(COLUMBUS, Ohio) -A decision out of the 10th District Court of Appeals this week upholds Ohio’s Smoke Free Act requiring Zeno’s of Victorian Village to abide by the smoking ban. The ruling supports the case against Zeno’s filed by Ohio Attorney General Richard Cordray and Ohio Department of Health (ODH) Director Alvin D. Jackson, M.D in August 2009.
“With this lawsuit, as with others, my office has sought to enforce the law that Ohioans passed-in this instance, a law that was passed not by the legislature but the people themselves at the ballot box,” said Cordray. “This ruling not only supports the merits of our case against Zeno’s but sends a strong message to other establishments that they are required to abide the law.”
With this week’s decision the Court reversed the decision by the trial court which had rejected ODH’s request for injunction under the Smoke Free Act. In this ruling, the 10th District held that ODH is entitled to a permanent injunction because “the evidence is overwhelming that Zeno’s repeatedly and intentionally violated the Smoke Free Act” and ordered the trial court to issue the injunction as requested by ODH.
“This decision is a great victory for Public Health in Ohio,” said Jackson. “It affirms our efforts to enforce the Smoke Free Workplace Act and protect Ohioans from dangerous second hand smoke while they work and frequent public places.”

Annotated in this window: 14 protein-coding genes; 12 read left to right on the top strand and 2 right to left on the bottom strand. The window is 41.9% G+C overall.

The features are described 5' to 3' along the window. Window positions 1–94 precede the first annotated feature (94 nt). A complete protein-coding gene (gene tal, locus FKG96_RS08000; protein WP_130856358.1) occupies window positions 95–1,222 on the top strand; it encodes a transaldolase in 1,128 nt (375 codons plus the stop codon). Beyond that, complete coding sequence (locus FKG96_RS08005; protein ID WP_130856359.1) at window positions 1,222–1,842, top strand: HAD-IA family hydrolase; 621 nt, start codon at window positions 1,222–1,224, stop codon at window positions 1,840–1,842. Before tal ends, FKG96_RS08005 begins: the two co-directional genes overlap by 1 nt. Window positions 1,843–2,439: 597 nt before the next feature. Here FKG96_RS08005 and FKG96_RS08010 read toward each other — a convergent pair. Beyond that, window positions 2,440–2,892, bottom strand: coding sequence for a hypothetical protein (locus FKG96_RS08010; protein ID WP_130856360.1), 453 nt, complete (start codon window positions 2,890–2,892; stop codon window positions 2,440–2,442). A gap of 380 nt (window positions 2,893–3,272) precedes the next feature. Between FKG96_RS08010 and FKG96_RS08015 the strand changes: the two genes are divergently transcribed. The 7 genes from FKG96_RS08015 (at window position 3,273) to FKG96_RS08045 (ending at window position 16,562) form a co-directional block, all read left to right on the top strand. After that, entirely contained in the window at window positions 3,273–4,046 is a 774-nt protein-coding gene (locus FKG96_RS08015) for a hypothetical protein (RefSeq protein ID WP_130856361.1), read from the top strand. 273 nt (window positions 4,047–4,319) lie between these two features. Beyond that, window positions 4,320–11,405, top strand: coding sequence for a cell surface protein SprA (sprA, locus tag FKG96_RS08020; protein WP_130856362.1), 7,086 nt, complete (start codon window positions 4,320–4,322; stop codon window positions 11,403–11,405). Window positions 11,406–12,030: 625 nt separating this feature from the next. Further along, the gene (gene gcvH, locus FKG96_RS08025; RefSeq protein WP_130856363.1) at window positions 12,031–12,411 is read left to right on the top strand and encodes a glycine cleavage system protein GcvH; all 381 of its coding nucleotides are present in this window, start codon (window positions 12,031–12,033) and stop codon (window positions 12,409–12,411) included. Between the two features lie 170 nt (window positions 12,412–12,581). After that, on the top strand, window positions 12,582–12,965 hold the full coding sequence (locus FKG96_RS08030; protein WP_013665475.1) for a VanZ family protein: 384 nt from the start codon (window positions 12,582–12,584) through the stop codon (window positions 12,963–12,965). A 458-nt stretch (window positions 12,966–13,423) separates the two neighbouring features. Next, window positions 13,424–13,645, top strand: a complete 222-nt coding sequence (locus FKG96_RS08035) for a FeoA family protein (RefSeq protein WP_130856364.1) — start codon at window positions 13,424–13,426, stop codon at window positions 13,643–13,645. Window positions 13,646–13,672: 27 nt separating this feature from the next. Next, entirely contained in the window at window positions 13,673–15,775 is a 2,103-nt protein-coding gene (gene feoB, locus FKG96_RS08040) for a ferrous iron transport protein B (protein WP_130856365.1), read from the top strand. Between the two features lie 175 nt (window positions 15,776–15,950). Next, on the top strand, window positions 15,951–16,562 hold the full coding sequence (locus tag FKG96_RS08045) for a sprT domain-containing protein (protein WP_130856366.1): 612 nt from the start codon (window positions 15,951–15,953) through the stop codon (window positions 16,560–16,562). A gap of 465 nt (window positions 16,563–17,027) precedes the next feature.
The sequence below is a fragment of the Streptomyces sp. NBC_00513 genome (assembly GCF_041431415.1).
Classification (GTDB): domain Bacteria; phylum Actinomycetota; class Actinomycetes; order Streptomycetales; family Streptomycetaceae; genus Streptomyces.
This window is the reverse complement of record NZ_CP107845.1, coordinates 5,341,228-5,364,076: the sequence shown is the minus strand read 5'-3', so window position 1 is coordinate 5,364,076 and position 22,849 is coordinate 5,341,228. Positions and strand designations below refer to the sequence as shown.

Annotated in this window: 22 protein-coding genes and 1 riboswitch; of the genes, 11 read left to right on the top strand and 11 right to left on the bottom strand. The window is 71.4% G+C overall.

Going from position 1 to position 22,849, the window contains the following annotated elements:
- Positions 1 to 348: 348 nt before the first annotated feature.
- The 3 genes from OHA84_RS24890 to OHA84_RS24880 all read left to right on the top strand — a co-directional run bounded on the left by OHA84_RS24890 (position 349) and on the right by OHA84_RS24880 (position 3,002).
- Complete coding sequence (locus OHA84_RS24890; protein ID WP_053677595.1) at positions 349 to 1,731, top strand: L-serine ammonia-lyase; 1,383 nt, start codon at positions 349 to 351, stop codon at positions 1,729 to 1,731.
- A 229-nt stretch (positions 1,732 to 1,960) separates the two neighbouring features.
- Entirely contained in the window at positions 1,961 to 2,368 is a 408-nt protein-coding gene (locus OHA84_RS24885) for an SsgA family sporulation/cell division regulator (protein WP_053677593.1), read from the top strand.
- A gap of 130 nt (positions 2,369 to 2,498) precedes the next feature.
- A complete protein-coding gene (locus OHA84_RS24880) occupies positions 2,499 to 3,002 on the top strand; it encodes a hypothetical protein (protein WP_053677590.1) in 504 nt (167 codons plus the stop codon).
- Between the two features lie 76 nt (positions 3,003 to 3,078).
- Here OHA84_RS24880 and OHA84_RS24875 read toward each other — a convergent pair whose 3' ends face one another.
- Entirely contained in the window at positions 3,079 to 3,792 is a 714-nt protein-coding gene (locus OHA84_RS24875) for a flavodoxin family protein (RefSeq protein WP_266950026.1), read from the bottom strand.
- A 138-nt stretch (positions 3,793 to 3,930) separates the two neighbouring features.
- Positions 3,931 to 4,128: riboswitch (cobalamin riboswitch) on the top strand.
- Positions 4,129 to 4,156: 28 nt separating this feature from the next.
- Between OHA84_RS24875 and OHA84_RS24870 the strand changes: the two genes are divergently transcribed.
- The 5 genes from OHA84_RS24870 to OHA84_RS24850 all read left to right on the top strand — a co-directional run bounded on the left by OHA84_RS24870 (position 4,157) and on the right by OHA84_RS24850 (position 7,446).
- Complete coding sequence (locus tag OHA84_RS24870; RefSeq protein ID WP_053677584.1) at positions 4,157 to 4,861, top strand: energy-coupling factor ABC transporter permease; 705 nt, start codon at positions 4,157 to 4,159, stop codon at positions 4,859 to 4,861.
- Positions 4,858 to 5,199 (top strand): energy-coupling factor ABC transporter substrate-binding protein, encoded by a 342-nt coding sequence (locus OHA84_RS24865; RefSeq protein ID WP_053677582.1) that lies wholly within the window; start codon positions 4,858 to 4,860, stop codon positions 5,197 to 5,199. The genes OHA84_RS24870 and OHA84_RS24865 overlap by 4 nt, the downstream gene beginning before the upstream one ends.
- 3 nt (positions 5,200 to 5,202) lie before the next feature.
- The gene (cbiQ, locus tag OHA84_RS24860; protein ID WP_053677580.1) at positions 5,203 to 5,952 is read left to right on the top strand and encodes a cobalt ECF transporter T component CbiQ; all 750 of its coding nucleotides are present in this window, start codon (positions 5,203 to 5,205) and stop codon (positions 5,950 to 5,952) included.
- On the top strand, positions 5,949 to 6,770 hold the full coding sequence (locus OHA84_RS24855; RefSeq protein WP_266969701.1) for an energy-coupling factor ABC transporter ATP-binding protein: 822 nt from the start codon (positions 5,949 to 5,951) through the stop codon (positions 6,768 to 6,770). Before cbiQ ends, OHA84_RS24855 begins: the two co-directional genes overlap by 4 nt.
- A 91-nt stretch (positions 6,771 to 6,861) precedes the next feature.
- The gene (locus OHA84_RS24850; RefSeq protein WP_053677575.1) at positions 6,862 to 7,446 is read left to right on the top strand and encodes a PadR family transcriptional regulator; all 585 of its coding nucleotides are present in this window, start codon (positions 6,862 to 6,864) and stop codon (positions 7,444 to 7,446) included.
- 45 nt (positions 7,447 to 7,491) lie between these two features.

In November 2006, Ohioans passed the Smoke Free Act, making Ohio the 12th state to protect all workers and the public from exposure to secondhand smoke in public places. Enforcement began May 3, 2007. Since then, more than 53,000 allegations have been called in to Ohio’s toll-free enforcement number, (866) 559-OHIO (6446).
More than 280,000 public places and places of employment are covered by the indoor smoking ban and Jackson stated that the vast majority of Ohio businesses are complying with the law. He added, ODH and its partners at Ohio’s local health departments have been and will continue to investigate every complaint in an effort to protect and improve the health of all Ohioans.
To date, ODH and Ohio’s local health departments have conducted more than 33,000 investigations which have resulted in the issuance of more than 3,600 warning letters. In addition, more than 2,500 fines have been assessed.